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Series IV: Benefactors, 1700-1963

Call Number: RU 151, Series IV

Scope and Contents

The BENEFACTORS series contains all treasurer's records (excluding correspondence) relating to gifts, donations, and bequests, both those designated for special purpose and those contributed to the general endowment. The series is arranged in four sub-series:

General Histories


Special Gifts

Estates Completed

General Histories is composed of compilations of information on the history of gifts to Yale. Most of the histories give a chronological list of donors along with the amounts and stipulations on the donation. Of particular interest is a volume in the hand of Ezra Stiles and others which contains, in addition to a list of gifts, lists of the library'sholdings and of philosophical apparatus, copies of honorary degrees, and the wording of the diplomas. The volume called "Histories and stipulations of donations and funds, ca. 1746-1908" is also noteworthy, containing information, duplicated elsewhere, on funds created from 1888-1908. An index in the volume provides an alphabetical list of the included funds. The sub-series is arranged in rough chronological order according to the records" creation dates.

Subscriptions encompasses the records of many campaigns for financial support, both for general endowments and for special purposes, addressed to the multitude of Yale supporters. The records of any particular campaign usually include a list of subscribers with their pledges and may include the purposes and terms of donations, accounts of payments received and pledges unpaid, and notes by campaign agents on their travels and responses to their requests. (The accounting records of income and expenses of some campaigns are found in Series V, INVESTMENTS.)

library. These records are arranged alphabetically by name of the project or fund.

Special Gifts contains records of a few large or unusual gifts made by individuals during their lifetimes. The donations of Richard Salter and Timothy Dwight Porter came in the form of land and are particularly well documented. Salter proposed that the income derived from his gift of a farm in Windham, Connecticut, be used to promote the study of Hebrew and other oriental languages in Yale College. Porter'sgift put the use of a square block of Manhattan real estate under Yale's control. (In CORRESPONDENCE, 1841-1888: Select there are many letters from Thomas Thacher concerning this gift.) Sheldon Clark'sgifts in the form of assigned mortgages were the largest to that point in the college'shistory and created an endowed professorship and the first fellowships for non-professional postgraduate study. The histories of the DeForest, Hillhouse, and Leffingwell scholarship funds are also detailed in this sub-series. Papers respecting the John Trumbull and William Augustus Hillhouse annuities document how Yale came to own its fine collection of John Trumbull paintings and a large quantity of undeveloped real estate in New Haven. The records of the sub-series are arranged alphabetically by name of the donation or fund. (Correspondence concerning individual gifts will be found in CORRESPONDENCE, Filing Code: #239.)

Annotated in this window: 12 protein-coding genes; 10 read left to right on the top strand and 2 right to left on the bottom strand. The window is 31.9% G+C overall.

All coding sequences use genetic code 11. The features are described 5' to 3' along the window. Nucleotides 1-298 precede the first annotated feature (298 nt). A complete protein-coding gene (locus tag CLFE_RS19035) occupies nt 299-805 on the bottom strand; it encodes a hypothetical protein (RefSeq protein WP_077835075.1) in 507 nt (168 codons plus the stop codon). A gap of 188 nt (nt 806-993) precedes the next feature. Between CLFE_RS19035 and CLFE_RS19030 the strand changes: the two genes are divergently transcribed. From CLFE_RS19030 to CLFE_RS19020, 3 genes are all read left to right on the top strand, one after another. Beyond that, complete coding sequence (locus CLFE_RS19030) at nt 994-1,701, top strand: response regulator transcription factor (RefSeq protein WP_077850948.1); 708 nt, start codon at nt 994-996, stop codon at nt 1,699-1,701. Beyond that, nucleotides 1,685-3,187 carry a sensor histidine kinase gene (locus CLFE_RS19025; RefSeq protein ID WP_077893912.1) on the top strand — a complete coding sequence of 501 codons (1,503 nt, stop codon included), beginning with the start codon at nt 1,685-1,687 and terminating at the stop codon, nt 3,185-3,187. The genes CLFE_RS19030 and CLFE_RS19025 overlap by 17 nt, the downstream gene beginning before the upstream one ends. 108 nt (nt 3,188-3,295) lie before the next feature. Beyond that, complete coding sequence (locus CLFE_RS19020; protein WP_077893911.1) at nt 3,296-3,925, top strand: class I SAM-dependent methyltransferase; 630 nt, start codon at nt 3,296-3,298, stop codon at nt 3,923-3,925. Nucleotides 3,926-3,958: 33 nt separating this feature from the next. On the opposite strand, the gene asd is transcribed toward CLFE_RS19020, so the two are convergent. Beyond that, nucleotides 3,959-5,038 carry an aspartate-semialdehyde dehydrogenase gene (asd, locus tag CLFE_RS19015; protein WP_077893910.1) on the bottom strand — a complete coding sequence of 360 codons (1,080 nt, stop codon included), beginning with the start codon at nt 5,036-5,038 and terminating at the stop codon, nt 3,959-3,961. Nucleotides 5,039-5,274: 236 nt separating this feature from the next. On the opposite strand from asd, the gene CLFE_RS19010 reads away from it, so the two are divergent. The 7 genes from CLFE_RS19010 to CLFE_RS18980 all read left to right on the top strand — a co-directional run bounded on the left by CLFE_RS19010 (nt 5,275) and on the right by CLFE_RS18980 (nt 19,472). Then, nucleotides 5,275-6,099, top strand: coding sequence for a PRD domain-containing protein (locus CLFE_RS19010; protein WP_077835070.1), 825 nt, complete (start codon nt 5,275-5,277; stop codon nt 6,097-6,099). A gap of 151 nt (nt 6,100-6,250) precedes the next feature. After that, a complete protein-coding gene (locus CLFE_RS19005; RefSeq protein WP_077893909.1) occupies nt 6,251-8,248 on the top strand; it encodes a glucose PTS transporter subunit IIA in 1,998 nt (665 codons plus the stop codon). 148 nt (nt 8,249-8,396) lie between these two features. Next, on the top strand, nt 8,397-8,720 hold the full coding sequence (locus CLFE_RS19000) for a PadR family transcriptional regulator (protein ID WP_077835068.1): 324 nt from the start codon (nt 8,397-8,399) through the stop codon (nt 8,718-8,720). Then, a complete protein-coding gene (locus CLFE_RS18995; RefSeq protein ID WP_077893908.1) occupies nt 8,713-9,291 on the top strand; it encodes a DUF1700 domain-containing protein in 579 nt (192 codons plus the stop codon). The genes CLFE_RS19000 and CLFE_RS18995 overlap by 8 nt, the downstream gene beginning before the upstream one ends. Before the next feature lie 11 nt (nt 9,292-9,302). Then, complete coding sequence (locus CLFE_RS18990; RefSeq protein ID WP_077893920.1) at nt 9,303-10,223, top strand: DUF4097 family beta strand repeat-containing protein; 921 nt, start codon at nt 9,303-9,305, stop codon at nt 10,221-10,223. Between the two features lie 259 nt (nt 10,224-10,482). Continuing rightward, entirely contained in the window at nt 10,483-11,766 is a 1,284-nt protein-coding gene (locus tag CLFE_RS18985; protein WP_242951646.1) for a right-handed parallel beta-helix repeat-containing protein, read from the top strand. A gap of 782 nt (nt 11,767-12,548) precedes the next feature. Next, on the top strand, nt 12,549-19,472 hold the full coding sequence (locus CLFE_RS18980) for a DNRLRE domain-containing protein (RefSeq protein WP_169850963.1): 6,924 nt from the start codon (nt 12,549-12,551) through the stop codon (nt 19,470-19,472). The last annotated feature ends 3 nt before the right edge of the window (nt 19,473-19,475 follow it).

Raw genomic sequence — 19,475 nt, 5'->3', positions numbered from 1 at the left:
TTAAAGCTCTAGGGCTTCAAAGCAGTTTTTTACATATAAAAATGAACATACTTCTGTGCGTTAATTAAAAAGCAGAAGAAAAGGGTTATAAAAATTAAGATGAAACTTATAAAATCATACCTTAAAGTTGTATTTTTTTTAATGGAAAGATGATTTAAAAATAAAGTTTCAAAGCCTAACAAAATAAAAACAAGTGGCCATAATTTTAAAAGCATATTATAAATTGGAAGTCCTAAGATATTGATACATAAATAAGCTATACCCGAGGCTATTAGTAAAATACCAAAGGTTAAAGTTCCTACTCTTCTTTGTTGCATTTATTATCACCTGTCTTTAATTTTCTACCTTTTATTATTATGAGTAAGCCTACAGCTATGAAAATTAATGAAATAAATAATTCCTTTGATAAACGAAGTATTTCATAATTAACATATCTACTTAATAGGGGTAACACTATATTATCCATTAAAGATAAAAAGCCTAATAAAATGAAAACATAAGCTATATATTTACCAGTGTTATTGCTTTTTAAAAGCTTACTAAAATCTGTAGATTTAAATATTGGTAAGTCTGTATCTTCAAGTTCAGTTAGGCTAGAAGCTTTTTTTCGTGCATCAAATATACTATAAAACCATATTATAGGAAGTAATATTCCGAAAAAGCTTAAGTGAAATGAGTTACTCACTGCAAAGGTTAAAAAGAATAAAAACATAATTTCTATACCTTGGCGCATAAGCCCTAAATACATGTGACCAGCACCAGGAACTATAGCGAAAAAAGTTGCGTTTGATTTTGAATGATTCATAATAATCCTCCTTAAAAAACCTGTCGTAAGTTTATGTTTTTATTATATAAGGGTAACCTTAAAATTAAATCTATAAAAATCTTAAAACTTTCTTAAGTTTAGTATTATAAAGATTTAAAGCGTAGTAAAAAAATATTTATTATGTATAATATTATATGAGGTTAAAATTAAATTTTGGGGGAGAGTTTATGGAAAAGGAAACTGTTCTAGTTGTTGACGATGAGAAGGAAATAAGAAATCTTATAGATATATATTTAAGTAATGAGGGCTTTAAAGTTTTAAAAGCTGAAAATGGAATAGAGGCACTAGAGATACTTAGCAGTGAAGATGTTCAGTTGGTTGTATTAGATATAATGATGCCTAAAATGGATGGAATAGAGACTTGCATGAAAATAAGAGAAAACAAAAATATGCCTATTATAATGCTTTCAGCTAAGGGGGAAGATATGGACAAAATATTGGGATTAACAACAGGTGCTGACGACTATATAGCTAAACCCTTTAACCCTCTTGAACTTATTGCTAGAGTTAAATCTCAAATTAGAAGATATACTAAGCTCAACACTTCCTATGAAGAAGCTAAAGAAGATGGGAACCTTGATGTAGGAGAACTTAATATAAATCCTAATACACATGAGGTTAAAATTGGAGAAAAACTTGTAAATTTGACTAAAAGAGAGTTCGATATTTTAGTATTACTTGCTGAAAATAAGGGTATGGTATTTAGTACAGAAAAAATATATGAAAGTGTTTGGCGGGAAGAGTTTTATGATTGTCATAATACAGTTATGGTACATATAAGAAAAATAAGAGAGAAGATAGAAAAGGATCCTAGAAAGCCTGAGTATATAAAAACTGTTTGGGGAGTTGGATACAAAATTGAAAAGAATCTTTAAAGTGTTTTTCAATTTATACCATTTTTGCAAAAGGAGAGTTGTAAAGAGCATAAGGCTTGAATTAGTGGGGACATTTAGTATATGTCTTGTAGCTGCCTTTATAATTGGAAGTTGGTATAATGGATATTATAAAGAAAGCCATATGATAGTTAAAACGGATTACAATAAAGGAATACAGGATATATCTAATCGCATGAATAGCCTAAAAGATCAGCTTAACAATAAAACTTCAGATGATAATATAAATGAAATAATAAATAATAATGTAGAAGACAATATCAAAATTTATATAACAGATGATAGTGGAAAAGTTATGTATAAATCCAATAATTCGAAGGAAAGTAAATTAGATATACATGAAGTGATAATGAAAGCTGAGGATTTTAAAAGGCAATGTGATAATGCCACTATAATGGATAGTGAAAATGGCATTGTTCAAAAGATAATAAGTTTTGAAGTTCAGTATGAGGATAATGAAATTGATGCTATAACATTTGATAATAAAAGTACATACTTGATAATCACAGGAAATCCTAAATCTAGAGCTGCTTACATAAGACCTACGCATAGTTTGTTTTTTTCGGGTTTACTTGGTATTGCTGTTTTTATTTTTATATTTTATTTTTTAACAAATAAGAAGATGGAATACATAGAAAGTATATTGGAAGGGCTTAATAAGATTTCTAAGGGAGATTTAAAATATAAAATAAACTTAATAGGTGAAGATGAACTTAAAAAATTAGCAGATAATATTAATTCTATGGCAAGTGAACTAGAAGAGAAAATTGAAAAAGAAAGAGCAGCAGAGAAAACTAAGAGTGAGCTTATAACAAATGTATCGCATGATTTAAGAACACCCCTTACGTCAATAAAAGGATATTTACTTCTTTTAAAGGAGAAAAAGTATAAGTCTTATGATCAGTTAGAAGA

Estates Completed is by far the largest sub-series in this series. Most of the files date from the 1880s to 1950 with a few files earlier and later than these dates. The sub-series contains records of only those estates that had been settled at the time of the last transfer of records from the treasurer's office to Manuscripts and Archives. As of 1979 the sub-series Estates Completed was closed. Any completed estate papers that were retained by the office after this date, even those dating much earlier, will not be added to this sub-series. Instead they will be considered as part of the records of the Treasury Services (YRG5-E), the office where they are now filed.

The files in this sub-series are arranged alphabetically by the name of the testator. Most files contain only a copy of the will or a note of what the treasurer reported to the corporation concerning the estate. In some instances there may be court proceedings and accounts compiled by the executors. In a few instances, usually where the treasurer or someone from the university acted as an executor, an estate'srecords may become voluminous. In such cases the files could contain personal papers, executor'scorrespondence, account books, and may other papers that an executor'smight have kept. Examples of such files include those for the estates of Edward Augustus Bowers, Sheldon Clark, Henry L. Ellsworth, William Lampson, Elias Loomis, Edla McPherson, O. C. Marsh, Mary Ann Goodman, and Augustus Russell Street. The files for the Edward S. Harkness estate are also very detailed.

Though a few items of correspondence will be found in these files most correspondence concerning estates has been filed in the CORRESPONDENCE series. During the years ca. 1907 - 1937 the treasurer kept most correspondence on completed estates in subject files which are now Series III, Filing Code: #238. A few other estates" correspondence files were filed individually under the name of the estate in this code. The folder list which follows includes cross-references to the appropriate files in the CORRESPONDENCE series.


  • 1700-1963

Conditions Governing Access

The materials are open for research.

Language of Materials

From the Collection: English


Part of the Manuscripts and Archives Repository

Yale University Library
P.O. Box 208240
New Haven CT 06520-8240 US
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(203) 432-7441 (Fax)


Sterling Memorial Library
Room 147
120 High Street
New Haven, CT 06511

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